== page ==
For a time, I looked like a young Jerry Garcia.
I didn’t wear tie-dye shirts or join a jam band. I didn’t start hanging out with Deadheads or change my vocal inflections to accentuate the likeness.
All I did was stop getting haircuts and let my beard grow.
You could say that all I did was, literally, nothing: I simply declined to prune my hair to keep it from looking like Jerry, and in time its natural Jerryness emerged.
In fact, thanks to an intermittent journaling practice, I have fairly good records of how long the process took:
- On January 11, 2016, I buzzed my hair down to a half-inch or so.
- By December 22, 2016, eleven months and a full head of frizz later, a homeless man of a certain age stopped me to ask if I was Jerry Garcia.
When I told him I wasn’t, he received my denial with some skepticism, and then said, “Well, you look just like him.”
Delighted to look like anyone, I spent the rest of my walk repeating the details of the encounter in my head for the purpose of transcribing them faithfully when I got home.
That was the first Jerry comparison, and it was news to me.
The image of Jerry Garcia that first came to mind was that of the older, pudgier, grayer Jerry Garcia. But a bit of Googling quickly revealed that the homeless man was exactly right. With the hair/beard combo then consuming the whole of my head, I was a dead ringer for 1970s Jerry Garcia, i.e. Jerry Garcia at my own age.
(So I guess I know what I’ll look like 20 years from now, too…)
On February 4, 2017, I heard it again.
It was a man of the same certain age, i.e. old enough to have caught 1970s Jerry the first time. This time, the stranger walking toward me was bearded, with a comment to match: “And they tell me I look like Jerry Garcia!”
Ka-ching. A Jerry comparison from a bearded man ought to be worth more.
More unsolicited Jerry comparisons came in the months that followed. I relished them.
Why did it so delight me, having strangers tell me I looked like someone?
I think it was, in part, that I’ve never known quite what I should look like. Some people seem to settle on a style that works for them and then continually replicate it, maintaining a reliable brand. Their appearance is like AstroTurf. Others become known for boldly jumping from one style to the next, fully committing to each new thing; their brand is being nimble and ever-changing. They’re like a store’s holiday aisle.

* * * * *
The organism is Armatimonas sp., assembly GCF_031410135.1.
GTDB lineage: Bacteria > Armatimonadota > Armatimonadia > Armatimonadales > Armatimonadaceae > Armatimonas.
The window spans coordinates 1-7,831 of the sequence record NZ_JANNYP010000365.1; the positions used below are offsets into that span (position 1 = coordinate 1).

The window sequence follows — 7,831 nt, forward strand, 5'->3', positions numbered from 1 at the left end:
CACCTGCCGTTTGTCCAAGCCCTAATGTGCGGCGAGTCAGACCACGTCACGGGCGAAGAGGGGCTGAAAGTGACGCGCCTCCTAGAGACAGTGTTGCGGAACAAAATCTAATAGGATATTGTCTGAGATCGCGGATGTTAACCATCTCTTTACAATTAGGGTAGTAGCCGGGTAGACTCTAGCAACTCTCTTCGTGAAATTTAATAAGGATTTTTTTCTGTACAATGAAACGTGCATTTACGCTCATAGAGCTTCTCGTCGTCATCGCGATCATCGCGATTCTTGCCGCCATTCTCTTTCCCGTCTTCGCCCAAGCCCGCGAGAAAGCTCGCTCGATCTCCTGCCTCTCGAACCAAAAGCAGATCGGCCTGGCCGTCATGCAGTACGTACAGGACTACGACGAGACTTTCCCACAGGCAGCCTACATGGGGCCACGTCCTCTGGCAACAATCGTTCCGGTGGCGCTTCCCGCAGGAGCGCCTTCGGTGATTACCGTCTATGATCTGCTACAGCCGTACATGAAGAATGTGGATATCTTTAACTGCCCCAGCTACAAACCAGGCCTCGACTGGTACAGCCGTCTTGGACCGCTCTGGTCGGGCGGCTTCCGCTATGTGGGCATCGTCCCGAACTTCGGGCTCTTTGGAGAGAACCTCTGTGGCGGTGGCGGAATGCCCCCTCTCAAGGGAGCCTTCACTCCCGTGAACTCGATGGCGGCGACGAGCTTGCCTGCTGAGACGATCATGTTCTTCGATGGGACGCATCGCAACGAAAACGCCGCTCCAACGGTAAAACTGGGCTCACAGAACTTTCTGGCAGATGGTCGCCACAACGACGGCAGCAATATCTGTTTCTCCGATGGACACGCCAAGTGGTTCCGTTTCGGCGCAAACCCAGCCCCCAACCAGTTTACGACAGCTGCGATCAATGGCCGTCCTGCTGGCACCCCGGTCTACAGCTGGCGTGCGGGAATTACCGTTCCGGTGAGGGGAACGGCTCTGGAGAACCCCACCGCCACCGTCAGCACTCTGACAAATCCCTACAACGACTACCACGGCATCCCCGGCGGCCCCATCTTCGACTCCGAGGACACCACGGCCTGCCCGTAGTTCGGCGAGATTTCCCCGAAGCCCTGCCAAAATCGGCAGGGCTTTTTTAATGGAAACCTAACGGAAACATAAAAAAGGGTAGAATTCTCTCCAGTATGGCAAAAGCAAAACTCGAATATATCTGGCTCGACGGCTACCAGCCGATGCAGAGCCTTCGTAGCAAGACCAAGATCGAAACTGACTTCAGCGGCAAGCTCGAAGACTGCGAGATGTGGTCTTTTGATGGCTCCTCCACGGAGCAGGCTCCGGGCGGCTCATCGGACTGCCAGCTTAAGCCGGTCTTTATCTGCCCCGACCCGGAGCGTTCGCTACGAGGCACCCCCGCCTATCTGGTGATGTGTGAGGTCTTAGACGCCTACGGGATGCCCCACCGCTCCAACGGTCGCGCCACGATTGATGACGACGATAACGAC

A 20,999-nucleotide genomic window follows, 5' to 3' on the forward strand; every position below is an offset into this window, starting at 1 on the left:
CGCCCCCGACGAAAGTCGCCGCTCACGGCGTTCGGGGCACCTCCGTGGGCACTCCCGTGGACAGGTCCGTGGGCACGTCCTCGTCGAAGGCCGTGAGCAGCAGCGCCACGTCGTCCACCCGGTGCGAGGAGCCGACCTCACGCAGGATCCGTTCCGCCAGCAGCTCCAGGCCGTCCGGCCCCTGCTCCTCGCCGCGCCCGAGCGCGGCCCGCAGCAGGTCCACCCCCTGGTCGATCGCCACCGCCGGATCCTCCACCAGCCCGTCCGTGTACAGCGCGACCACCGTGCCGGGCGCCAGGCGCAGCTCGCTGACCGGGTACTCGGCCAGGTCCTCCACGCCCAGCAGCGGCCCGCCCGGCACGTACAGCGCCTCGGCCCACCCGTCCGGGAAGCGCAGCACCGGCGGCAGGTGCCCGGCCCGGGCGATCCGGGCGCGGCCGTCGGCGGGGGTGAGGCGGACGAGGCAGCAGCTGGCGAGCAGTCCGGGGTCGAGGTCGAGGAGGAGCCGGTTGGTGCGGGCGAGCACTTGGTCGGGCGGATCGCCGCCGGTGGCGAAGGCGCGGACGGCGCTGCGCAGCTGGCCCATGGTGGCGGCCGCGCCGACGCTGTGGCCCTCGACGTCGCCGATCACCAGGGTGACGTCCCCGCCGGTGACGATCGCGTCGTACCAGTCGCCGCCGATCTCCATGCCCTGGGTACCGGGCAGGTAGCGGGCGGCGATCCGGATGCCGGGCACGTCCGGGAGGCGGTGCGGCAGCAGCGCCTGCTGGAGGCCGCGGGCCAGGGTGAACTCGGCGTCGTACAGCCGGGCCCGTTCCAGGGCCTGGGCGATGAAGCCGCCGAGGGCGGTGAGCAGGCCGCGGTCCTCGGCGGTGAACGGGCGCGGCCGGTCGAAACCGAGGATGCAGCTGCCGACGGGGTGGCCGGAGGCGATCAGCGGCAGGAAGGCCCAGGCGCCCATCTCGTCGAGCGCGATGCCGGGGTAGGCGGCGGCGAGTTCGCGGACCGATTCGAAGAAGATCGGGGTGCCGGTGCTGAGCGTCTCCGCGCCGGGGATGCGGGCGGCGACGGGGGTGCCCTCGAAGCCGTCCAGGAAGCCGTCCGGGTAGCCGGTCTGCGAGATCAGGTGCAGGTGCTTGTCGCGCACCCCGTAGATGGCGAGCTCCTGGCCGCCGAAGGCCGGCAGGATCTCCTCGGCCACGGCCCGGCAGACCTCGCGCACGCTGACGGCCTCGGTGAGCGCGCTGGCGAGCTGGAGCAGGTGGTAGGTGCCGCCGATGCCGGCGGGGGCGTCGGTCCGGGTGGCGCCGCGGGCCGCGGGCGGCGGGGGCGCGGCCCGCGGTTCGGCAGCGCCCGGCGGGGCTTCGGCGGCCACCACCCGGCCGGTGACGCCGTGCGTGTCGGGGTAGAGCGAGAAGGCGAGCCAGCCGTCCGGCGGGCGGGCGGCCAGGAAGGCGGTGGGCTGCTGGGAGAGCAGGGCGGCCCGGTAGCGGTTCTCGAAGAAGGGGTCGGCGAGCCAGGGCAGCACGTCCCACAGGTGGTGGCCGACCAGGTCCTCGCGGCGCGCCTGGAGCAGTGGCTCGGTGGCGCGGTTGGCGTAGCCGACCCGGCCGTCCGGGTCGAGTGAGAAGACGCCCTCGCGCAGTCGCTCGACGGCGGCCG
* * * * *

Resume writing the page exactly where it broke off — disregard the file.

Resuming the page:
I’ve always just kind of been… there. I prefer a certain shoe and feel better in a certain shirt and shave when I get tired of seeing facial hair and cut my hair when I get tired of seeing it grow, and who’s to say what looks good or goes together?
There’s not much thought of presenting a complete picture.
Also, I am not the most sociable of people. I generally take pains to smile and nod at people I see, and can usually even manage a “hi,” but beyond that I am somewhat at a loss. My experience of moving about the world tends to be a pretty insular one.
In a strange way, Jerry helped with both problems:
- Not choosing a look became a look. My hair grew, I changed nothing else, and suddenly I looked like something. I became recognizable.
- Looking like something connected me to others. My hair grew, I changed nothing else, and suddenly strangers were poking at my bubble to initiate conversations and mention Jerry Garcia.
Strangers who chanced to mention the likeness were never in a dour mood. Nobody was upset to be reminded of Jerry. On the contrary, those who mentioned it always seemed amused to have encountered me, which isn’t a bad way to start an interaction with a person you don’t know.
Beyond the Jerryness, there was a magnetic whimsy to the look itself. Even people who didn’t mention the likeness seemed to see me and need to interact.
“Hey, there’s a different-looking guy. I wonder what he’s like.”
Sometimes, I think they just needed to reassure themselves that I wasn’t insane.
A couple months ago, I was scheduled to have a new driver’s license photo taken. My previous photo had lasted 15 years, and I wasn’t sure that I wanted to commit to looking like Jerry Garcia, as far as the state of California was concerned, until age 46.
So I shaved and cut my hair for the photo.
I suppose I now look more presentable in the conventional sense. I probably raise fewer eyebrows in most contexts. There is less of a question as to my sanity.
But I don’t look like anything in particular, and I pass through more of life’s scenes unnoticed, and no one ever stops me to poke at the bubble. If I want conversation, I’m more likely to have to initiate it, and I’m as bad at that as ever.
Honestly, it’s somewhat of a disappointment. I don’t see how you non-Jerry people live like this.
The earliest I can possibly be back to Jerry is nine months from now.